Epidemiological studies link increased fall risk to obesity in older adults, but the mechanism through which obesity increases falls and fall risks is unknown. This study investigates if obesity (Body Mass Index: BMI>30 kg/m2) influenced gait and standing postural characteristics of community dwelling older adults leading to increased risk of falls. One hundred healthy older adults (age 74.0±7.6 years, range of 56-90 years) living independently in a community participated in this study. Participants’ history of falls over the previous two years was recorded, with emphasis on frequency and characteristics of falls. Participants with at least two falls in the prior year were classified as fallers. Each individual was assessed for postural stability during quiet stance and gait stability during 10 meters walking. Fall risk parameters of postural sway (COP area, velocity, path-length) were measured utilizing a standard forceplate coupled with an accelerometer affixed at the sternum. Additionally, parameters of gait stability (walking velocity, double support time, and double support time variability) were assessed utilizing an accelerometer affixed at the participant’s sternum. Gait and postural stability analyses indicate that obese older adults who fell have significantly altered gait pattern (longer double support time and greater variability) exhibiting a loss of automaticity in walking and, postural instability as compared to their counterparts (i.e., higher sway area and path length, and higher sway velocity) further increasing the risk of a fall given a perturbation. Body weight/BMI is a risk factor for falls in older adults as measured by gait and postural stability parameters.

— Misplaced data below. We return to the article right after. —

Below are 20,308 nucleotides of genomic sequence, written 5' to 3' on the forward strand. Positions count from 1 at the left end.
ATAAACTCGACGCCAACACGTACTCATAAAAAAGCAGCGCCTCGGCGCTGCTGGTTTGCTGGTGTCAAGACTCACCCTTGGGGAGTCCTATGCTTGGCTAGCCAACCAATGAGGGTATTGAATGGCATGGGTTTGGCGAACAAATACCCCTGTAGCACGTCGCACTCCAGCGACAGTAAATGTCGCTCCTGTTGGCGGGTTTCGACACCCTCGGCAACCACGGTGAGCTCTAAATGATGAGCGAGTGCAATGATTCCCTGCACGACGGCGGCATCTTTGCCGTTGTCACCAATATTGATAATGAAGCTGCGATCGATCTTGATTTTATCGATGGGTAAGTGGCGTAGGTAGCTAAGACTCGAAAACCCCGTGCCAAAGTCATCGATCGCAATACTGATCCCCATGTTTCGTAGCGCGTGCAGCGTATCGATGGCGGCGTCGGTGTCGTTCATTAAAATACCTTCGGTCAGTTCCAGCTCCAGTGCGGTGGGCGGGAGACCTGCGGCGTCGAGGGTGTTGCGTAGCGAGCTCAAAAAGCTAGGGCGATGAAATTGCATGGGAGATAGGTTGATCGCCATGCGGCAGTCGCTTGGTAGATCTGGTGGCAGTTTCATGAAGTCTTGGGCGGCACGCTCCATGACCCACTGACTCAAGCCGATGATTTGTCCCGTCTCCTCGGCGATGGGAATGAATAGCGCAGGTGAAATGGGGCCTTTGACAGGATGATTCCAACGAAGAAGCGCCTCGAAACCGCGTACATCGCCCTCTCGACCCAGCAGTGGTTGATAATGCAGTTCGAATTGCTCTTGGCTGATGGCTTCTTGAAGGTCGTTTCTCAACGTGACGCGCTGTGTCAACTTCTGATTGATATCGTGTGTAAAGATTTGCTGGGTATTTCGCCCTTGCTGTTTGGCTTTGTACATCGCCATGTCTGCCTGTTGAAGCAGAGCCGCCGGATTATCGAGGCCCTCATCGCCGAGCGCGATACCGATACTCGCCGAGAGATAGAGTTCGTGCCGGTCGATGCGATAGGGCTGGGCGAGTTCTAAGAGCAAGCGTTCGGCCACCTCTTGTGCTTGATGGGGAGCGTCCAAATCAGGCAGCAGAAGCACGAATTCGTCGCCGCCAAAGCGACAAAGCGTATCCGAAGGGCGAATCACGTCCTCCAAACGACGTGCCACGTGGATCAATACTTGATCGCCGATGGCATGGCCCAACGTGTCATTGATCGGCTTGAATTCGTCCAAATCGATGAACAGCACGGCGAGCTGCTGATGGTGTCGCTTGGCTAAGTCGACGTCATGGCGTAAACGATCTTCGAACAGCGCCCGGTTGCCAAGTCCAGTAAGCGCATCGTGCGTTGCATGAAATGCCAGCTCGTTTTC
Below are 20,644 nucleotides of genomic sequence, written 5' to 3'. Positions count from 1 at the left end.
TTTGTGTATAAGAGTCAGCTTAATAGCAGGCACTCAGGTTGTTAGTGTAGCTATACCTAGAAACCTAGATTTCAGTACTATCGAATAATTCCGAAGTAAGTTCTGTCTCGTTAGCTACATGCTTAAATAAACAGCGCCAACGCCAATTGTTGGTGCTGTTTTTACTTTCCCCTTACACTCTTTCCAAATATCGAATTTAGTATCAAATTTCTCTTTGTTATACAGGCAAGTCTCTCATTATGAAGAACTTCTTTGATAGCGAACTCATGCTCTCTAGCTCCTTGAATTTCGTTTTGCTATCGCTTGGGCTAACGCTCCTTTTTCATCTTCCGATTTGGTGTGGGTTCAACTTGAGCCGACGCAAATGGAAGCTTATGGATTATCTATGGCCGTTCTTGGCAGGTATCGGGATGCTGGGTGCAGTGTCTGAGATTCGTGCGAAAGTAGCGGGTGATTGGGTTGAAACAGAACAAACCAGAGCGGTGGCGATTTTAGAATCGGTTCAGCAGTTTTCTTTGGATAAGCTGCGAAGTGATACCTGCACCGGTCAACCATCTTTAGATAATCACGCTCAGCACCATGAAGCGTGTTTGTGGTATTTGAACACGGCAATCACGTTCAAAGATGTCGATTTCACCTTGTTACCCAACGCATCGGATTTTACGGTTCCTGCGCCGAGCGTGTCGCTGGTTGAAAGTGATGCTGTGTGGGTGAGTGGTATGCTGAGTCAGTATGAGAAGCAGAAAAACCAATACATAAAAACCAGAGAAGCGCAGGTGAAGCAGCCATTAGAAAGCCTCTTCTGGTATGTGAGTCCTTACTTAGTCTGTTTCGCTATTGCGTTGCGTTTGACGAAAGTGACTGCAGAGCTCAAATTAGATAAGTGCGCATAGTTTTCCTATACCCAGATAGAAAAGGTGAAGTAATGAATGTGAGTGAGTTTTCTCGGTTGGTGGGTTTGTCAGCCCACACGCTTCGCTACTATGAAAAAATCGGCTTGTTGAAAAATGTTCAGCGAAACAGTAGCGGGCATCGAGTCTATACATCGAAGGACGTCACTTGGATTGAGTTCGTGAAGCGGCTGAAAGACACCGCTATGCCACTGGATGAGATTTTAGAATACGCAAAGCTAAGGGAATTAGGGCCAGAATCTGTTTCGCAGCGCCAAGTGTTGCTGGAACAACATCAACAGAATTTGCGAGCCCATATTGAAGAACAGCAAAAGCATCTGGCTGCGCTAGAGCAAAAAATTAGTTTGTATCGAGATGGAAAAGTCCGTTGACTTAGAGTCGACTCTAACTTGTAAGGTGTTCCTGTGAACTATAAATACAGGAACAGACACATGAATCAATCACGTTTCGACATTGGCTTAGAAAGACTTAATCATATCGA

Lockart, T. E., Frames, C. W., Soangra, R., & Lieberman, A. (2019). Effects of obesity and fall risk on gait and posture of community-dwelling older adults. International Journal of Prognostics and Health Management, 10, 019. Effects of Obesity and Fall Risk on Gait and Posture of Community-Dwelling Older Adults. International Journal of Prognostics and Health Management, ISSN 2153-2648, 2019 019
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